According to BI, a lack of viable options is likely to curb talks for further mergers in the UK telecoms industry, following the Virgin-O2 deal, which was approved back in April.
A midterm deal between Sky and Virgin-O2 to create a communications giant can’t be ruled out, in BI’s view, providing parent companies Telefonica and Liberty with an exit path.
BI also expects that interest in ITV is likely low, but the television network may still be a long term fit for BT or Virgin-O2.
It’s also believed that Vodafone and Sky may consider combining to create a third infrastructure-based converged-player, but Vodafone’s enterprise-customer bias, along with more pressing domestic issues faced by Sky’s US-based parent company Comcast, could hold progress back.
From here, Vodafone may look again to negotiate with now privately-held TalkTalk, to boost scale in the broadband market and improve full-fibre economics, with TalkTalk having previously hosted its mobile virtual network operator (MVNO) on the Vodafone UK network up until 2015.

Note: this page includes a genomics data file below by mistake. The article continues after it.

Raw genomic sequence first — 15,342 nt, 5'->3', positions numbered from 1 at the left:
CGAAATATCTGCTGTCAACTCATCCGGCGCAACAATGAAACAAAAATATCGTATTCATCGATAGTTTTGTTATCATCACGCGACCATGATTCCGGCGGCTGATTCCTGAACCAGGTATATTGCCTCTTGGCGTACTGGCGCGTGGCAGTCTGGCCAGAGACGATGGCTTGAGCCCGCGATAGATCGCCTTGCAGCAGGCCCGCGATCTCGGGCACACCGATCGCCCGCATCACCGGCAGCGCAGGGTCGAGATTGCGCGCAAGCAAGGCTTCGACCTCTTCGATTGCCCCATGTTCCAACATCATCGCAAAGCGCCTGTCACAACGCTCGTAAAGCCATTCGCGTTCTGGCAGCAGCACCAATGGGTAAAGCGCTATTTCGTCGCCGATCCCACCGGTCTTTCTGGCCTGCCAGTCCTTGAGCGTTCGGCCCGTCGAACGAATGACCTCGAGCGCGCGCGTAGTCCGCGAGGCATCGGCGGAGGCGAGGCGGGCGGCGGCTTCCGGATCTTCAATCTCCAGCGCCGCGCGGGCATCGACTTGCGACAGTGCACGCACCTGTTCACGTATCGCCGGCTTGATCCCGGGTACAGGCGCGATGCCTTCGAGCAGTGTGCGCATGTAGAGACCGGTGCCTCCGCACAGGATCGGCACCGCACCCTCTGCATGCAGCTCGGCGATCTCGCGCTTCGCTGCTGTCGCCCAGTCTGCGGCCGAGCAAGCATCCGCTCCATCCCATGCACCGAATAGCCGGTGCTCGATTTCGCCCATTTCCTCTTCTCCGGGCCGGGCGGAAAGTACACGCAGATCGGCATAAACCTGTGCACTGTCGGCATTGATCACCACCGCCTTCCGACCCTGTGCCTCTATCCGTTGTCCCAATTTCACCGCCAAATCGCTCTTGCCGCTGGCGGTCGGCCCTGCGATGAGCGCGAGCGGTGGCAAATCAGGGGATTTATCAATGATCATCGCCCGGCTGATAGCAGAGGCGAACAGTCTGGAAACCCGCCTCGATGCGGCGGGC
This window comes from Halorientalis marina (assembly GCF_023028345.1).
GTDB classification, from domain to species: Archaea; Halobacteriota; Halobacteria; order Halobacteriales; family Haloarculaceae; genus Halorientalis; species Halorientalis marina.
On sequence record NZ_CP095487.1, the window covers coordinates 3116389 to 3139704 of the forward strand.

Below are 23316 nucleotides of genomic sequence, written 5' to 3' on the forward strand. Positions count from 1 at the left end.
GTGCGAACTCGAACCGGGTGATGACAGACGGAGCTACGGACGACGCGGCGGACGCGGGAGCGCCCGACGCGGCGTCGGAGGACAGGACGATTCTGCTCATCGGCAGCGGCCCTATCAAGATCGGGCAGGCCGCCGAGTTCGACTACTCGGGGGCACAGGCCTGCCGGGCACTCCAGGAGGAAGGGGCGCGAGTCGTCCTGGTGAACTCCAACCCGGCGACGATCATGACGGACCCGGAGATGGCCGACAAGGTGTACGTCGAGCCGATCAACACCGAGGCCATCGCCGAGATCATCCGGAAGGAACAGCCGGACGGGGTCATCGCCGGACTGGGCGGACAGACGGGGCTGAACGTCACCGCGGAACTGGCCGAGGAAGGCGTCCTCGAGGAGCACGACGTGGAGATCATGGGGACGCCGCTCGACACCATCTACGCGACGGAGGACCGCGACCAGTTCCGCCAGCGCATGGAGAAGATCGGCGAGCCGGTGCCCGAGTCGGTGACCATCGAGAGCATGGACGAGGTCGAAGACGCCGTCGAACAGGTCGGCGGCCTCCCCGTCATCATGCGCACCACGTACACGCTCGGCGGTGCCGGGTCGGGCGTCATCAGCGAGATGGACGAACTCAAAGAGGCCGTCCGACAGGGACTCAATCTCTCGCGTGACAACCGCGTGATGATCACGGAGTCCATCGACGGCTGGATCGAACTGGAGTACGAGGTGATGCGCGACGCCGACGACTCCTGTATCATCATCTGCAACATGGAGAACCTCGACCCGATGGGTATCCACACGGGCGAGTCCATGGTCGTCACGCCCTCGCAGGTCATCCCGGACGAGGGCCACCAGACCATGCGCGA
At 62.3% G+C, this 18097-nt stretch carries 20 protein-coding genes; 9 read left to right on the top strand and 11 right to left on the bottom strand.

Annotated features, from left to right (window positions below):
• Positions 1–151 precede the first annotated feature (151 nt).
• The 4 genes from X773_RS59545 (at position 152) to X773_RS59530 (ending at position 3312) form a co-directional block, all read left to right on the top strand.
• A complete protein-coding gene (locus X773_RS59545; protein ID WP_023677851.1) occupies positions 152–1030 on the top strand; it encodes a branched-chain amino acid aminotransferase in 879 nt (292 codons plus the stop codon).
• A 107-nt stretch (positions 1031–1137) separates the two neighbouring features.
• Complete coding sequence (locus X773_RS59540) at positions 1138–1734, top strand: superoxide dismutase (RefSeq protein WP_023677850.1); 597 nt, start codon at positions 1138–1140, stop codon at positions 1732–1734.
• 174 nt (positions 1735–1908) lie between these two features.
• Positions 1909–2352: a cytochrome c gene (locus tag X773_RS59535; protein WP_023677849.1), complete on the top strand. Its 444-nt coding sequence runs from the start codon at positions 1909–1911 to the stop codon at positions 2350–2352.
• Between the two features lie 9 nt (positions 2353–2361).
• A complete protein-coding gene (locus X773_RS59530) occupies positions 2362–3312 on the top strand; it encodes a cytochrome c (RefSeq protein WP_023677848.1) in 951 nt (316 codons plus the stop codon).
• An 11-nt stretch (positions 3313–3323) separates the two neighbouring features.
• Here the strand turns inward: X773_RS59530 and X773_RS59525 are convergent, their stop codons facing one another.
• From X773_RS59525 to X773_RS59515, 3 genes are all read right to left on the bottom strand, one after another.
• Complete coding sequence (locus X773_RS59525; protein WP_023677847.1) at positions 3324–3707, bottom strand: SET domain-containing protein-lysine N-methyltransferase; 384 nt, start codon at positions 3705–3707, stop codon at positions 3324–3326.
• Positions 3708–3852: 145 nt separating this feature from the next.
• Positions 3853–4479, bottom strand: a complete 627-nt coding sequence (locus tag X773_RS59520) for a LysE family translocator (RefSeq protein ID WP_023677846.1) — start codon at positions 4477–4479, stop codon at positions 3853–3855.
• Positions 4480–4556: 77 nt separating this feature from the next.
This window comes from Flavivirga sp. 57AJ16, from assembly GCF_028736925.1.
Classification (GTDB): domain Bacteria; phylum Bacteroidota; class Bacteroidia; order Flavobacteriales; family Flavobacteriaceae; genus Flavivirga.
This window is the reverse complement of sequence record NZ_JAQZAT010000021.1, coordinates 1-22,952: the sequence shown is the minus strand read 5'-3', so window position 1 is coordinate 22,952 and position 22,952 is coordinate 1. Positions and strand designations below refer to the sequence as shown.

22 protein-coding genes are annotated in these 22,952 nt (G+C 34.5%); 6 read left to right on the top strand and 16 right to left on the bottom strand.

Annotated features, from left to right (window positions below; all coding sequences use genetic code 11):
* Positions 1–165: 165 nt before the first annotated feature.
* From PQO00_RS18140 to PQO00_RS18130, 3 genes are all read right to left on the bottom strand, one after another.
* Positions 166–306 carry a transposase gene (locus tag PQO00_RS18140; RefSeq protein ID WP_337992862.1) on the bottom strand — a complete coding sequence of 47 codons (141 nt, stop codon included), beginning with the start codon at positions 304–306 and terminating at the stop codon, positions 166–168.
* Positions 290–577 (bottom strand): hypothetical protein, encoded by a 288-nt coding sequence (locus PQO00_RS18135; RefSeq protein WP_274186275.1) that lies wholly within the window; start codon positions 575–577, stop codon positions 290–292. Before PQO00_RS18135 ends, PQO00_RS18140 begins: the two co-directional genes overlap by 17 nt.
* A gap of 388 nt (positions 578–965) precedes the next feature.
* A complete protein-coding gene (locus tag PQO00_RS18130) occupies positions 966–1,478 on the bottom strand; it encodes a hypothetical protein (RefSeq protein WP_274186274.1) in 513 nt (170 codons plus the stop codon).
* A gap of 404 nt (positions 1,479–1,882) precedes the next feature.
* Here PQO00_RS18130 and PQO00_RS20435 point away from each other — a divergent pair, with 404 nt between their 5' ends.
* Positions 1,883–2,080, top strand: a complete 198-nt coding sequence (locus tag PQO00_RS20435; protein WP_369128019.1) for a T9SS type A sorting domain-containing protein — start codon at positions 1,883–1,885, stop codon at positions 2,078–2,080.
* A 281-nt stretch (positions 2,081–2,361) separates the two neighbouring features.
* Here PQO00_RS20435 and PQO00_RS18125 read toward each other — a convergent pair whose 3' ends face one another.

Mobile carrier Three, meanwhile, looks set with its go-it-alone strategy, following the merger with its Irish sibling in early 2020.
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“Our analysis highlights that there aren’t many more UK telecom deals that make much strategic sense,” said Matthew Bloxham, senior analyst for technology, media and Internet at Bloomberg Intelligence.
“Out of the deal possibilities we have identified, only a combination of Sky and Vodafone could rival the synergy opportunity created by the merger of Virgin Media and O2.
“Cash-flow generation capacity is becoming more important as investment demands increase to build full-fibre and 5G networks.
“Acquiring TalkTalk may have given Vodafone better negotiating leverage with full-fibre infrastructure platforms such as Openreach and CityFibre, but the synergy prize would’ve been small. TalkTalk has already significantly cut operating costs.”